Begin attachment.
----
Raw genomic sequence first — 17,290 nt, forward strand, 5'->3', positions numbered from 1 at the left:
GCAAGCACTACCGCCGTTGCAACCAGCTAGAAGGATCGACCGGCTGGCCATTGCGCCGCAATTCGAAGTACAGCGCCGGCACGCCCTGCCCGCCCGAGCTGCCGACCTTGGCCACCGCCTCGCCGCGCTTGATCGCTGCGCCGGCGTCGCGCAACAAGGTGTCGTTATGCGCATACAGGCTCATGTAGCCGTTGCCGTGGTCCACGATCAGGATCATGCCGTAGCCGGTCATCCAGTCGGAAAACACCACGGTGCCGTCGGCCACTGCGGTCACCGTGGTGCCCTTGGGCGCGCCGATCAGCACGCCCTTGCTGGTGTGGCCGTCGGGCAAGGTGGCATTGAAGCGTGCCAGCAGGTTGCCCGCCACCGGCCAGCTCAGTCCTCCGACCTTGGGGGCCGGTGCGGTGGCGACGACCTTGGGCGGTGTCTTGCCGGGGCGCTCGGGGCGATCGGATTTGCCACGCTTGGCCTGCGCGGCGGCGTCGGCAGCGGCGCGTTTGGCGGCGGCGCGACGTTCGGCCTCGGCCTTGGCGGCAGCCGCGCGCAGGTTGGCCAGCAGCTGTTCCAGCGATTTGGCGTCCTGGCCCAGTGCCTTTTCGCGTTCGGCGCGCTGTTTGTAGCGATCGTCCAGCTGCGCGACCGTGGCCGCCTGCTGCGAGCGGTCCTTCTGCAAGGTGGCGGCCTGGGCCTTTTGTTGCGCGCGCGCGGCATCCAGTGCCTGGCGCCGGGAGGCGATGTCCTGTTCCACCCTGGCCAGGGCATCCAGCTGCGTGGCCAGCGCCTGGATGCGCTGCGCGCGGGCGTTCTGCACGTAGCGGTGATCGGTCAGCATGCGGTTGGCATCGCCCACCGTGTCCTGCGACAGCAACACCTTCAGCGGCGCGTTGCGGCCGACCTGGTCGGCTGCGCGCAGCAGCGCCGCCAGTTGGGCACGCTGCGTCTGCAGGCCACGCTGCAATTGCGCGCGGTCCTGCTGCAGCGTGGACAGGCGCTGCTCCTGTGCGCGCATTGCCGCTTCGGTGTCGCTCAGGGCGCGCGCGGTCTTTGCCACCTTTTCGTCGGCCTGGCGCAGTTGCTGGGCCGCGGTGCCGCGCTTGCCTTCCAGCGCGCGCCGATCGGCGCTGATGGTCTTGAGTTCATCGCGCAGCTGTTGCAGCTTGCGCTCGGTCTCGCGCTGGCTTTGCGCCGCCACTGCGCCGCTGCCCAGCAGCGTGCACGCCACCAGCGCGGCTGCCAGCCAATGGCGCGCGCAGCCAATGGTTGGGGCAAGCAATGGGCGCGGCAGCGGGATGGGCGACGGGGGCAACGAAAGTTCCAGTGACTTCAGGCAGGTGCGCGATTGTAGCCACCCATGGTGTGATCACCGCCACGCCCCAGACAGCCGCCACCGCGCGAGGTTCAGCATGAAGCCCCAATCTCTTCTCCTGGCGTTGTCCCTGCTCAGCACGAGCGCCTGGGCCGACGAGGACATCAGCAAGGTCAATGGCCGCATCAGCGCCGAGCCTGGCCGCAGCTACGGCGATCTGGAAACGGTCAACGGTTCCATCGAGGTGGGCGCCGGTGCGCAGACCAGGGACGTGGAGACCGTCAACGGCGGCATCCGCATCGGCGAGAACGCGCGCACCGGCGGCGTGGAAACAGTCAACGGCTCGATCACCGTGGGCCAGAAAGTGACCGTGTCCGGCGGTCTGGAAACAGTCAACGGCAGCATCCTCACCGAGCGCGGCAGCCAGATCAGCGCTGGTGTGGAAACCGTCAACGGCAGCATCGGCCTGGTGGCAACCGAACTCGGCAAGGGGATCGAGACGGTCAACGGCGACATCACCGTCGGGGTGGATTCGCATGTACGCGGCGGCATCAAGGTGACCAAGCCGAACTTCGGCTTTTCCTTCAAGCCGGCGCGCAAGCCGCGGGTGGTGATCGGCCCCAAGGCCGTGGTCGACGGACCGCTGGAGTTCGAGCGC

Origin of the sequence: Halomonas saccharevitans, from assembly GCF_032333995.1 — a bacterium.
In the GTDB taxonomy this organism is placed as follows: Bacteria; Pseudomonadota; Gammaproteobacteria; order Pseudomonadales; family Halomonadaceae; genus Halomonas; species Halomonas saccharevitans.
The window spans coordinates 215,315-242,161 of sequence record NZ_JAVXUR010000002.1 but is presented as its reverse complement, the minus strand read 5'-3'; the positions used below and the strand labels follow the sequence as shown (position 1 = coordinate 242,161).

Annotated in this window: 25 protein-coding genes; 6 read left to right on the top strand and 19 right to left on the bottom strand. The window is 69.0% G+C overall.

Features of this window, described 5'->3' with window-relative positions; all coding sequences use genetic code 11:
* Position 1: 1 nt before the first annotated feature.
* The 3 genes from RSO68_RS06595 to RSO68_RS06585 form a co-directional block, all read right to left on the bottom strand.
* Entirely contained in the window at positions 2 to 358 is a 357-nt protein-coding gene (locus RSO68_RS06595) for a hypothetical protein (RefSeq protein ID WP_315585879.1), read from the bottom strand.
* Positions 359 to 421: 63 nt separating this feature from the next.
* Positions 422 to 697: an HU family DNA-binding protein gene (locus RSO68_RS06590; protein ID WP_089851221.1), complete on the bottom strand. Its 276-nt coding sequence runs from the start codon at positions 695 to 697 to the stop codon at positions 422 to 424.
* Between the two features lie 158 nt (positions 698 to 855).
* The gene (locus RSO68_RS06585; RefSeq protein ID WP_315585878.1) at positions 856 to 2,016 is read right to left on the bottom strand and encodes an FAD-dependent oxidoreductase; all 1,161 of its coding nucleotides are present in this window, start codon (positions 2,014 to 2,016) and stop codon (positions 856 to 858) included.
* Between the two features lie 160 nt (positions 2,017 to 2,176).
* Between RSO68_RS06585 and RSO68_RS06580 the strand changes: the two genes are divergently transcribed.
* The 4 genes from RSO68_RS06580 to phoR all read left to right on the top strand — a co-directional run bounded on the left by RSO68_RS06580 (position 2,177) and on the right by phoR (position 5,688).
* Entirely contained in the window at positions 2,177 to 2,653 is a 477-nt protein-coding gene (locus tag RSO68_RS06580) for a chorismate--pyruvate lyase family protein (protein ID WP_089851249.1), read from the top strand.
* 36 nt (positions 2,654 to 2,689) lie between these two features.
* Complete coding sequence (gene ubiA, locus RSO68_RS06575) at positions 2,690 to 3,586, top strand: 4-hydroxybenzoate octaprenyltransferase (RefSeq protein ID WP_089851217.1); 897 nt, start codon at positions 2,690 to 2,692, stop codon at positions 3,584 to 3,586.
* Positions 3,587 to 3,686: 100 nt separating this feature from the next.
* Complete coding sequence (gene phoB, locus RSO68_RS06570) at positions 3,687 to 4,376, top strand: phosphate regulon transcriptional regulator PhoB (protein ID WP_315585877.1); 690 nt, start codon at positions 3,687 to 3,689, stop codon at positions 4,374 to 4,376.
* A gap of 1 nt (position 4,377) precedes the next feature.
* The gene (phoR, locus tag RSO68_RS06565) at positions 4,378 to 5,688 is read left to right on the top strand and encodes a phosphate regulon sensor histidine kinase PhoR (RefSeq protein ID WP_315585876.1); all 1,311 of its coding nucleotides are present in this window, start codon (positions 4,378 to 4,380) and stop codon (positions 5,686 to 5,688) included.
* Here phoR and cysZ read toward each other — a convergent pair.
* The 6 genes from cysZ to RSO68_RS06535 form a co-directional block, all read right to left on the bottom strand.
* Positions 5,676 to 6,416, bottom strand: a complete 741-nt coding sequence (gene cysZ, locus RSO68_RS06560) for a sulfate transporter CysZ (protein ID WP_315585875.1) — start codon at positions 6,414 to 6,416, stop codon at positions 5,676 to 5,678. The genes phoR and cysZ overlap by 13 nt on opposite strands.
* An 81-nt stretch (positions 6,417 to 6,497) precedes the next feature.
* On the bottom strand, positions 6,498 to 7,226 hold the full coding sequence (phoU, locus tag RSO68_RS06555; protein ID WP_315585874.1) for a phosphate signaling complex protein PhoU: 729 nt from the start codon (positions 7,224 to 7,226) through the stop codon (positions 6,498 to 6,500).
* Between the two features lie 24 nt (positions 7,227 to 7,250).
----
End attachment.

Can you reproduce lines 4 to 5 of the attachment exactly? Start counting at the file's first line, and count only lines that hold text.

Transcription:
In the GTDB taxonomy this organism is placed as follows: Bacteria; Pseudomonadota; Gammaproteobacteria; order Pseudomonadales; family Halomonadaceae; genus Halomonas; species Halomonas saccharevitans.
The window spans coordinates 215,315-242,161 of sequence record NZ_JAVXUR010000002.1 but is presented as its reverse complement, the minus strand read 5'-3'; the positions used below and the strand labels follow the sequence as shown (position 1 = coordinate 242,161).